“ESG investing uses retirement savings as leverage to force companies to reduce their carbon footprints, adopt racial and gender quotas or to succumb to the ‘woke’ social justice fad of the month,” he said.
Revise and extend
After years of debate, a bipartisan coalition of Kansas lawmakers agreed to make it easier for victims of childhood sexual assault to make a case in court.
House Bill 2027, which received unanimous support in the Senate and House, dropped the statute of limitations for criminal prosecution of the alleged crimes and extended by 10 years the opportunity to file lawsuits against alleged perpetrators.
Sen. Cindy Holscher, D-Overland Park, said persistence of a group of survivors made the difference.
“This is breakthrough legislation that will keep our children and communities safer by permitting our state to get more predators off our streets, while building a foundation to allow more survivors of childhood sexual violence to pursue justice,” she said.
Previous Kansas law dictated criminal cases had to be filed within five years of the alleged crime. Cases of rape carried a 10-year statute of limitations once a person alleging harm turned 18. In civil cases, the suit had to be filed by the time a victim turned 21 years of age.
The grab bag
Turn of the calendar to July also enabled implementation of a law requiring groundwater management districts to produce for the Legislature annual reports on water usage and to develop strategies for conserving a resource made scarce by drought and heavy reliance on the Ogallala Aquifer for irrigation.
Conservative legislators pushed through eligibility reform in the state’s food stamp program, technically known as the Supplemental Nutrition Assistance Program or SNAP. The new Kansas mandate required people 50 to 59 years of age without dependents to work 30 hours a week or participate in job training initiatives to qualify for food aid.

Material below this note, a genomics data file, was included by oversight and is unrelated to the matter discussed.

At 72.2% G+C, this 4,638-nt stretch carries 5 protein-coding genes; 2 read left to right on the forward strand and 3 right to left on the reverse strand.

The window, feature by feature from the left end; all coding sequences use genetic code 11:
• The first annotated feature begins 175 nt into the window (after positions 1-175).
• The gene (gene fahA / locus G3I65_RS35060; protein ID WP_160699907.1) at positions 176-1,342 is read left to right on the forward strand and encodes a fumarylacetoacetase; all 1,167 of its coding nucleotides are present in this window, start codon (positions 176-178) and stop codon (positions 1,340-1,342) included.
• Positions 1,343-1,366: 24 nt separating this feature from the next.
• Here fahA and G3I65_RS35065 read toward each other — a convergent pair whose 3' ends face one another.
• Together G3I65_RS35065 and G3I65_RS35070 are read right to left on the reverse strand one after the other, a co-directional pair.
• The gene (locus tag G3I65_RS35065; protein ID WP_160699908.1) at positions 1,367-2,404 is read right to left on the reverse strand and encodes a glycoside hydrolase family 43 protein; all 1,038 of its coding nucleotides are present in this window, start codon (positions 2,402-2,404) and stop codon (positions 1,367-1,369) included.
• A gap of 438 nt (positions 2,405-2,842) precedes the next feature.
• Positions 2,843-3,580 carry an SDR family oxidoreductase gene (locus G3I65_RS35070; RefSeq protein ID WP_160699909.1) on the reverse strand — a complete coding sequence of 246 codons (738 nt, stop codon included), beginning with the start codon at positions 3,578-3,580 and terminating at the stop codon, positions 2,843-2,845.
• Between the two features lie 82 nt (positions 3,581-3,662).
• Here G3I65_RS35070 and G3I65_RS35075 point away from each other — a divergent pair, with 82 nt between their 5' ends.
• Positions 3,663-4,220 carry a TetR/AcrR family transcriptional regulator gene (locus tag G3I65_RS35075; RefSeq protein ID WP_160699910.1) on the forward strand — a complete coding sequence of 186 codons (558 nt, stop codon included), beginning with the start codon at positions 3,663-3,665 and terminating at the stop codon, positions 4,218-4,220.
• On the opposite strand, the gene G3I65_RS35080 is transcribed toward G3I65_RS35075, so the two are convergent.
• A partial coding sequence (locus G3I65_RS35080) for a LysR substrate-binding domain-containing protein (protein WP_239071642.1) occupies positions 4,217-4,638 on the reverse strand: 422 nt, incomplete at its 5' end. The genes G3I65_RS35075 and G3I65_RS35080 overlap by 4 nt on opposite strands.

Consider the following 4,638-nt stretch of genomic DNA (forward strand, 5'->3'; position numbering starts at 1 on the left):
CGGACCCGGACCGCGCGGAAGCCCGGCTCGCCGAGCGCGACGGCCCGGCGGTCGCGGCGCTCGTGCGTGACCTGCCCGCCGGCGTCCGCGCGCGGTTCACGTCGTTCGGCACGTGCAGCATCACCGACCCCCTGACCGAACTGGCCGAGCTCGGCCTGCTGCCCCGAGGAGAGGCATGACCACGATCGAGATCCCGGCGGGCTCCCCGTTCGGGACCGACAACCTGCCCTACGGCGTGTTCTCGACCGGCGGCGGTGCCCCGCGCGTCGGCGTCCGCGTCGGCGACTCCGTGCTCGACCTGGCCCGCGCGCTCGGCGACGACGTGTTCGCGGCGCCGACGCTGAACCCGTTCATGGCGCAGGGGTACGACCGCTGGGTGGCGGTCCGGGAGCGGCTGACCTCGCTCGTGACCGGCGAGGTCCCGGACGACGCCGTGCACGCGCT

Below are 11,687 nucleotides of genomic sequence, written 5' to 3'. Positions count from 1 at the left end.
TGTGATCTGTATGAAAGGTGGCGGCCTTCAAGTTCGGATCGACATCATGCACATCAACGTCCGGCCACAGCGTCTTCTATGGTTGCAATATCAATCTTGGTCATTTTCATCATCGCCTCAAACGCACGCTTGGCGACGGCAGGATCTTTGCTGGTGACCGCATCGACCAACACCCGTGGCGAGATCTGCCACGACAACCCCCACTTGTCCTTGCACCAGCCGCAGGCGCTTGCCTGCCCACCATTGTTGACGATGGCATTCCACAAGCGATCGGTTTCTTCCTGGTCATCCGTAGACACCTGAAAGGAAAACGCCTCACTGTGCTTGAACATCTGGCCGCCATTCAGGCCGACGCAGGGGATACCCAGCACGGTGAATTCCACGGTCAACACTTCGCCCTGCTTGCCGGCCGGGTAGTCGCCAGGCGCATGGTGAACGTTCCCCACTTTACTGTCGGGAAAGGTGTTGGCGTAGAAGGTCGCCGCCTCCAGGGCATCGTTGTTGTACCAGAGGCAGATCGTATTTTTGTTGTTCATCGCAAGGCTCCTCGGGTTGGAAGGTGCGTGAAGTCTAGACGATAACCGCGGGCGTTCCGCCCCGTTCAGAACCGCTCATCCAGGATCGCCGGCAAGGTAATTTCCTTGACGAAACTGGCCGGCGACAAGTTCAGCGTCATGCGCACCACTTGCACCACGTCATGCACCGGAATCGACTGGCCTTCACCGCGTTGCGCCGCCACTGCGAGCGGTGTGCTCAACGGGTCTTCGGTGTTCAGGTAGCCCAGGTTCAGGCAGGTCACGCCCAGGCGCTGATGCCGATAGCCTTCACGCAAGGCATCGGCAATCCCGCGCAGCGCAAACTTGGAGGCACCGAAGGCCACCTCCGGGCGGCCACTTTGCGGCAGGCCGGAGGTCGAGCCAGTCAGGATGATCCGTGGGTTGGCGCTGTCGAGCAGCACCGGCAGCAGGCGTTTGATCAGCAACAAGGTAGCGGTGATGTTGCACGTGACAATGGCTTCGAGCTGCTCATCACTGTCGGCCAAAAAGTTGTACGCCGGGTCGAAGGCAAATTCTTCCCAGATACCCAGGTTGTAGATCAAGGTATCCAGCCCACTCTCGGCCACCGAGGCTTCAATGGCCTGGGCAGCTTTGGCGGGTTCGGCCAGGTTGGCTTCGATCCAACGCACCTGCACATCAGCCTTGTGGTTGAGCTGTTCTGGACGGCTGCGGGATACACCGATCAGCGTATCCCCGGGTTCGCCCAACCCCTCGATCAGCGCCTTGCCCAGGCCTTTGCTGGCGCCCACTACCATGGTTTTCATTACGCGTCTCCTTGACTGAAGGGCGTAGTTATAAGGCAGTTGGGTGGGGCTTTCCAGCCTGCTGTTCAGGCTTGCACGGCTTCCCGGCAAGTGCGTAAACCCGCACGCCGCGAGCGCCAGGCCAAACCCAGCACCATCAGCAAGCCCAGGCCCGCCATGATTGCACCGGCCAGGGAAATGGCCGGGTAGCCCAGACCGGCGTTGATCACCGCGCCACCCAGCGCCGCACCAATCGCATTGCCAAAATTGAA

In divorce cases, Kansans would now be permitted to change a last name to something other than a maiden name or former name.
Election laws were modified to open the door to a presidential preference primary in March 2024.
The cluster of abortion reforms include a law requiring health professionals to perform life-saving care when an infant was was born alive during an abortion. In 2022, Kansas doctors reported no such instances of live birth. Organizations opposed to abortion, a right protected in Kansas by the state constitution, pointed to examples of failed abortions in other states. Kelly vetoed the measure but was overridden.
In addition, state lawmakers earmarked $2 million to support activities of anti-abortion centers that would be scattered across Kansas.
Legislators and the governor agreed the state should limit how much public utility companies could recover through rate increases when making investments in new electricity transmission lines.
The $100 fee paid to the attorney general’s office to obtain a concealed weapon license in Kansas was eliminated, but left in place a charge of $32.50 payable to a county sheriff’s department. Individuals as young as 18 can receive a permit to carry a concealed handgun.
But lawmakers passed a law declaring only individuals 21 years of age or older were mature enough to purchase, possess or consume tobacco products. Until Saturday, those 18 or older could buy cigarettes.
Kansas Reflector is part of States Newsroom, a network of news bureaus supported by grants and a coalition of donors as a 501c(3) public charity. Kansas Reflector maintains editorial independence. Contact Editor Sherman Smith for questions: email@example.com. Follow Kansas Reflector on Facebook and Twitter.